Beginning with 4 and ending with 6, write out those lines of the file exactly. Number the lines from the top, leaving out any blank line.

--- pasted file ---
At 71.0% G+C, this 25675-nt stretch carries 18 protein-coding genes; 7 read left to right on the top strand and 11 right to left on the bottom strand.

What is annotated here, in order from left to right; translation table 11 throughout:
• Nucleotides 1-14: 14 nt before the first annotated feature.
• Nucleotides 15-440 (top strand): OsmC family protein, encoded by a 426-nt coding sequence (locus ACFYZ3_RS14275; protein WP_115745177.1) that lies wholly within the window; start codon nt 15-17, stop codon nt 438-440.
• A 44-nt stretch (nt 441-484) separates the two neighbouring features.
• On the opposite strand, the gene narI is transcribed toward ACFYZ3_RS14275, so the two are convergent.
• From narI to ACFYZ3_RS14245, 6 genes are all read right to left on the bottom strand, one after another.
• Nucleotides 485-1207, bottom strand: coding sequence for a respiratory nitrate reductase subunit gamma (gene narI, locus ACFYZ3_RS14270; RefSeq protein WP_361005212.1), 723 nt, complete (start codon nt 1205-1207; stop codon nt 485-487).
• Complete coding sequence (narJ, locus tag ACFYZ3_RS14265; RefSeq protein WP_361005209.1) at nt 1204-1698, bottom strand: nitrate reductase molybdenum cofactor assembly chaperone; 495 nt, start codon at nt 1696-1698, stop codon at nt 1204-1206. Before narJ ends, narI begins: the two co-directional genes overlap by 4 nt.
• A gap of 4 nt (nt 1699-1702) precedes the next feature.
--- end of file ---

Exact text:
• Nucleotides 15-440 (top strand): OsmC family protein, encoded by a 426-nt coding sequence (locus ACFYZ3_RS14275; protein WP_115745177.1) that lies wholly within the window; start codon nt 15-17, stop codon nt 438-440.
• A 44-nt stretch (nt 441-484) separates the two neighbouring features.
• On the opposite strand, the gene narI is transcribed toward ACFYZ3_RS14275, so the two are convergent.